What if a public company gave one set of sales numbers to its board of directors, another to its shareholders, and a third to its auditors? Would you feel comfortable entrusting the executive of this company with a $29.6 million investment?
Incredibly, that's precisely what has happened with the Transit Police.
In late February, the union and police brass did a local media tour, trying to drum up support for their beleaguered force. The next week, they released crime statistics showing what a bang-up job they're doing.
Comparing their 2010 crime statistics in the new report, released on Monday, and last spring's Vancouver Police Department (VPD) operational review, has revealed a significant problem -- they don't match.
The VPD review reports Transit Police investigated 592 violent crimes in 2010. The new report says 615 -- an addition of four per cent. The VPD review claims Transit Police dealt with 1,065 property crimes in 2010. The new report says 1,229 -- an addition of 15 per cent. And the VPD review says Transit Police dealt with 296 police obstruction issues in 2010. The new report says 359 -- an addition of 21 per cent.
This statistical sweetening continues throughout several categories: 12 per cent more disturbances, 15 per cent more weapons possessions, 15 per cent more drug cases, 44 per cent more emergency health or fire assists and 29 per cent more disturbed persons.
Astonishingly, a third set of 2010 crime numbers -- with even fewer reported incidents than the VPD review stats -- was given to the Transit Police Board in March 2011.
This prompts some tough questions. Do criminals now have access to a time machine? Did more 2010 crimes get committed after the VPD finished their review in the spring of 2012? Which set of Transit Police statistics should be believed? Are any other numbers being sweetened?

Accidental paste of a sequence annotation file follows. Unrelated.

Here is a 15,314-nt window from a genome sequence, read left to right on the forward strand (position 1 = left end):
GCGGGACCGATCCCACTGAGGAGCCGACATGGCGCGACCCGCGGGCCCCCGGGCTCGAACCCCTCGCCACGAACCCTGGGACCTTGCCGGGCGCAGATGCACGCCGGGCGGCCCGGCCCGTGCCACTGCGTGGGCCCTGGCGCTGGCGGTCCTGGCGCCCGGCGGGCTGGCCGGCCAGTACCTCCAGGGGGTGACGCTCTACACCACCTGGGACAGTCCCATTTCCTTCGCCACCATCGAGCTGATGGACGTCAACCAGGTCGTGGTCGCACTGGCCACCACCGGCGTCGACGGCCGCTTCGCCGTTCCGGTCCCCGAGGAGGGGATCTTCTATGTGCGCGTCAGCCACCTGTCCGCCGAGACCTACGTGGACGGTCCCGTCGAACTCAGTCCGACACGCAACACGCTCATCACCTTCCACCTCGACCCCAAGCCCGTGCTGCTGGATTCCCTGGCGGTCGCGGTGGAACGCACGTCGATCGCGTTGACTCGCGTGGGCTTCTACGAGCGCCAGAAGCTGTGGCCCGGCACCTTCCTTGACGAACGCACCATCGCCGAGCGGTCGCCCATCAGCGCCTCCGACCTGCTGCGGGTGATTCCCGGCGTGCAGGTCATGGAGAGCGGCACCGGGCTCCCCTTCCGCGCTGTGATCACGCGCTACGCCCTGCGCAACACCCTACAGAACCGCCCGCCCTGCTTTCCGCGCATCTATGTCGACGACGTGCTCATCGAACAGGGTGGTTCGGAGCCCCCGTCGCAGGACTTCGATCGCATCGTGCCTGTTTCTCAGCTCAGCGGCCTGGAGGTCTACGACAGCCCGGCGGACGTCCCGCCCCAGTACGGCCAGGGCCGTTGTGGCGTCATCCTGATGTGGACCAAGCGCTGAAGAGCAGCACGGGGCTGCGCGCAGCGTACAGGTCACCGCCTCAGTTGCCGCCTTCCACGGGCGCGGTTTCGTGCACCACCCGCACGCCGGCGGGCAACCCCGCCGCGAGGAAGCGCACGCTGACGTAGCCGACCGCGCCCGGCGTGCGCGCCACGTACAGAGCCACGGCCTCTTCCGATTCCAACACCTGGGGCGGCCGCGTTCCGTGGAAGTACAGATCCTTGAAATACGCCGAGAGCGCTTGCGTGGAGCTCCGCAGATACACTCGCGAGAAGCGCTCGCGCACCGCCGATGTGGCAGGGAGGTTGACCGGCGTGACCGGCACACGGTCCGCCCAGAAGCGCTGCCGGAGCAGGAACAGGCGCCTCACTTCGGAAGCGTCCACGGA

A few statistics - the ones the force doesn't like to talk about -- stayed the same. The average transit police officer made $97,980 in 2011, and still only worked about ten serious and property crimes that entire year. Two-thirds of their files are still tickets for fare evasions -- which more economical Transit Security officers can now write -- and another 6.5 per cent are for assisting other police forces.
They are still having discipline problems: officers leaving explosives on planes and neglecting their duty dog, being charged after a bar fight and facing discipline for allegedly assaulting an elderly man in a Surrey hospital.
The combined violent and property crime rate on the transit system decreased by 6.8 per cent from 2008 to 2010. Sounds good, until you consider that the crime rate across the Lower Mainland as a whole decreased by 13.9 per cent.
The Transit Police budget for 2012 was $29.6 million, but TransLink is budgeting $31 million this year. In fact, over five years, the Transit Police is expected to grow 25 per cent.
No wonder the Transit Police were a 2013 finalist for the Canadian Taxpayers Federation's (CTF) signature Teddy Waste awards, which recognize the governments, public office holders, government employees, departments or agencies that most exemplify runaway government waste.
Thanks to the CTF's relentless work on exposing Transit Police waste and the media and public scrutiny that has sparked, the TransLink mayors have finally asked for a full review of the force. It's about time this ultra expensive, ineffective experiment came to an end.